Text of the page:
TELEVISION / Fabulously dedicated followers of fashion

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IF YOU'VE been feeling stampeded by the recent wave of hype for Absolutely Fabulous (BBC 1), then the first episode of the second series put the cap on it. There were guest appearances by Helena Bonham Carter, Mandy Rice-Davies, Richard E Grant, Germaine Greer and Suzi Quatro, all obligingly appearing in one of Edina's self-gratifying dreams. The message was clear - we've got clout. It's an odd spectacle - a comedy that made its name by mocking the sheep-like followers of fashion and which is now itself so fashionable that it can assemble its own celebrity flock.

Last time round, the programme had the advantage of surprise - it came out of the blue with its edge of real nastiness (you never saw Terry getting legless drunk and sneering at June) and brilliant observation. Three episodes in, you were still trying to come to terms with its confidence, the fact that it wouldn't hedge around trying not to discomfit the audience and some of the laughs, mine anyway, were distinctly uncomfortable. It hit its moment perfectly too. We'd been told many times already that the winners of the Eighties were devious or greedy but nobody had demonstrated so deliriously how silly they could be. For anyone who has ever nursed a worm of envy while turning the pages of Hello magazine - those accusing, perfect lives - Absolutely Fabulous was genuinely liberating.

Appropriately enough, the opening episode of the second series included a nice crack at the Hello ethos (Patsy gets involved in a sex-scandal and is promptly invited to bare her reception room to the nation) but it's already become possible to wonder whether the reaction to the last series didn't have a little touch of hysteria to it - the sudden, wild laughter of someone who's been bottling things up. This is probably ungrateful, though. The pretensions won't ever disappear and if some of the gags threaten to wear thin - Saffron's disapproval and the vacuities of consumption - Absolutely Fabulous is still capable of hilarious aggression.

'No bloody mini-bar,' Patsy complains when she and Edina check into an exclusive private hospital for some leisure surgery, though she cheers up when she finds that the drugs trolley has cigarettes on the lower shelf. My favourite line, though, was the scornful outburst about picture- bylines: 'It's bad enough having to read most of the crap that's written without having to look at a photo of the bastard that wrote it.'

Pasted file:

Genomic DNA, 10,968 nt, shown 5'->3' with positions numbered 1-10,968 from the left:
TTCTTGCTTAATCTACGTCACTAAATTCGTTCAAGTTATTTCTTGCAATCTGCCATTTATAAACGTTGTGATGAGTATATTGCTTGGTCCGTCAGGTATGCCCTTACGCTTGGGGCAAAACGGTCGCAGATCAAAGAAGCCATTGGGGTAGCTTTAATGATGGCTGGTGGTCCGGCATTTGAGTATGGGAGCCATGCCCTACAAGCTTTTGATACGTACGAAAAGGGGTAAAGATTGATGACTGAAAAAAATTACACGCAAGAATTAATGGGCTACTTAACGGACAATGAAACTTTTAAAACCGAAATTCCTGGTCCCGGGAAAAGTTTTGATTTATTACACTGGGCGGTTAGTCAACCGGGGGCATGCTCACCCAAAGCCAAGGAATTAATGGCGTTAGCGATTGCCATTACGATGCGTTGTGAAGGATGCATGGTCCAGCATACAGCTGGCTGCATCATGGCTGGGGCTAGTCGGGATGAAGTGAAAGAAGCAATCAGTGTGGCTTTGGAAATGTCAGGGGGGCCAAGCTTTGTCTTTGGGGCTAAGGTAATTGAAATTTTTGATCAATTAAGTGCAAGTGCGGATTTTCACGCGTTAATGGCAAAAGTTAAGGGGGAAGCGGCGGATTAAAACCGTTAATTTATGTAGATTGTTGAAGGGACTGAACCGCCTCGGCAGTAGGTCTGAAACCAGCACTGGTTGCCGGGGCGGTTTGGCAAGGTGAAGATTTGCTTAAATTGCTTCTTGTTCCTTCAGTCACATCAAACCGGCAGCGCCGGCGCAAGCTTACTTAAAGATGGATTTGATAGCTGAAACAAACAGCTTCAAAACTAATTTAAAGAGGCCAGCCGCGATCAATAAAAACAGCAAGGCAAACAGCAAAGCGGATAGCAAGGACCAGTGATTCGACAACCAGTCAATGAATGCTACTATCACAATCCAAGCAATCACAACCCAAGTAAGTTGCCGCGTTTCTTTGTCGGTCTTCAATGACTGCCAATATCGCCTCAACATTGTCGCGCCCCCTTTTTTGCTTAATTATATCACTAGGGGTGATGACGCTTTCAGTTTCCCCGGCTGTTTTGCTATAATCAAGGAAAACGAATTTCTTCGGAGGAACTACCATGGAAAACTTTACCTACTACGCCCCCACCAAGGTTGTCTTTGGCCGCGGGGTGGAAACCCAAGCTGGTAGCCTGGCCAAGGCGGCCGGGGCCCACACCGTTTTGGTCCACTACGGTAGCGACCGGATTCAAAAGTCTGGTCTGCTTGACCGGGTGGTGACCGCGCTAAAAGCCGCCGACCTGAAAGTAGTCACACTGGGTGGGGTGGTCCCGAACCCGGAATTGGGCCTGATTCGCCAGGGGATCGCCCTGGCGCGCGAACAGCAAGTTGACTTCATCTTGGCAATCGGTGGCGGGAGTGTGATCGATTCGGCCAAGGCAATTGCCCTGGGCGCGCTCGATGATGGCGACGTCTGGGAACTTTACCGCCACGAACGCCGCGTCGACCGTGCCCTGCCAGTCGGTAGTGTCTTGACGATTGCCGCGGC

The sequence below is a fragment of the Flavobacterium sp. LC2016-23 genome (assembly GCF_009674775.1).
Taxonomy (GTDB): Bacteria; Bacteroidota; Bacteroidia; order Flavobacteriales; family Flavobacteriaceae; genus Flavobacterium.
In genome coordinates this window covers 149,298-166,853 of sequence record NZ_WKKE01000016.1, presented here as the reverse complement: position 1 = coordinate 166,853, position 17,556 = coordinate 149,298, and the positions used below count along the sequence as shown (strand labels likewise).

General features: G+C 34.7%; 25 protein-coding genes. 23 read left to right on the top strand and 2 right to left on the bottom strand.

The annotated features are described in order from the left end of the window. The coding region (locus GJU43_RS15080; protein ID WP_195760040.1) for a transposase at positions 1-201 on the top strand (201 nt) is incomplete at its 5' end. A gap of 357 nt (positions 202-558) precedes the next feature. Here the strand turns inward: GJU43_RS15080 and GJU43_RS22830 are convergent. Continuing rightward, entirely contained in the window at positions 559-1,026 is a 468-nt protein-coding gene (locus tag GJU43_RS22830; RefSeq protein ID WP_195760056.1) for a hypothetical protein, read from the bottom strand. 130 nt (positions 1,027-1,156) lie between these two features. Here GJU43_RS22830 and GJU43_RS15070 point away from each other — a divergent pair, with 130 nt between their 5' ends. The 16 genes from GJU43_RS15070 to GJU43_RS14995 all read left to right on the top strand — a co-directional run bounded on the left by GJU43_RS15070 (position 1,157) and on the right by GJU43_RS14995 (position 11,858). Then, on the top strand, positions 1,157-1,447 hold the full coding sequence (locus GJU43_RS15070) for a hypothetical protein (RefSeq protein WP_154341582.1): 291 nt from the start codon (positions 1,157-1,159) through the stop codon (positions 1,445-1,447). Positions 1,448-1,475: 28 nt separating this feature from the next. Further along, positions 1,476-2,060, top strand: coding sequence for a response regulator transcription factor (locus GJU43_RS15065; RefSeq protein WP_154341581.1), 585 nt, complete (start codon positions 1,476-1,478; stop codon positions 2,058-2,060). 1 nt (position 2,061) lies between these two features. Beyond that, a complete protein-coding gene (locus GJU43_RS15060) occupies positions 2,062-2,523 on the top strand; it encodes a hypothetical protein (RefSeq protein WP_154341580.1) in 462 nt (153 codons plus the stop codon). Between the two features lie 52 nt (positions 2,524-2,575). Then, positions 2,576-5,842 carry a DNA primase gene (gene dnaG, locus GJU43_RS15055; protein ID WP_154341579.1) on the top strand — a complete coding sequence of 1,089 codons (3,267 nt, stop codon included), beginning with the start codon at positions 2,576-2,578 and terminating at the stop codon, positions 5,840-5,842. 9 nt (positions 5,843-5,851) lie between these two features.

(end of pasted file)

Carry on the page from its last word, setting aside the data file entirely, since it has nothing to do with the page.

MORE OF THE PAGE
The Man from Auntie (BBC 1), Ben Elton's new series, wasn't ready in time for review (I'll catch up next week) but Thursday evening is already strong on comedy without these two heavyweight additions. Over on BBC 2 The All-New Alexei Sayle Show has been quietly performing miracles, without the help of Radio Times covers or blanket press coverage. For my money, he has the edge on Absolutely Fabulous. I can't advance any complicated arguments about this really, I just laughed more often. From the title sequence (a hilarious pastiche of Rhoda) to the throwaway jokes in the credits for his Australian soap (Psycho Ward Eleven), there's a feeling of prodigality about the way he throws gags around.

'You know, I genuinely try as hard as I can to buy British,' he says sincerely, as he walks through an electrical store, and then his voice hardens for the punchline, 'so in consequence my house is full of slightly second-rate crap.' If the British had invented the Walkman, he continues, 'it would have been a teak box . . . covered in leatherette, with the headphones out of a Lancaster bomber'. The running gags are good too, in particular Egbert and Bill, two performance artists of ineffable stupidity, and a garrulous Scouser who sits in the corner of a pub bending your ear about the fights he's got into. Last night he was explaining how he'd been barred from the General Synod for nutting the Vatican Envoy during the last ecumenical conference. 'He called me a twat 'cos I disagreed with him over Trinitarian literalism,' he explains in an aggrieved tone.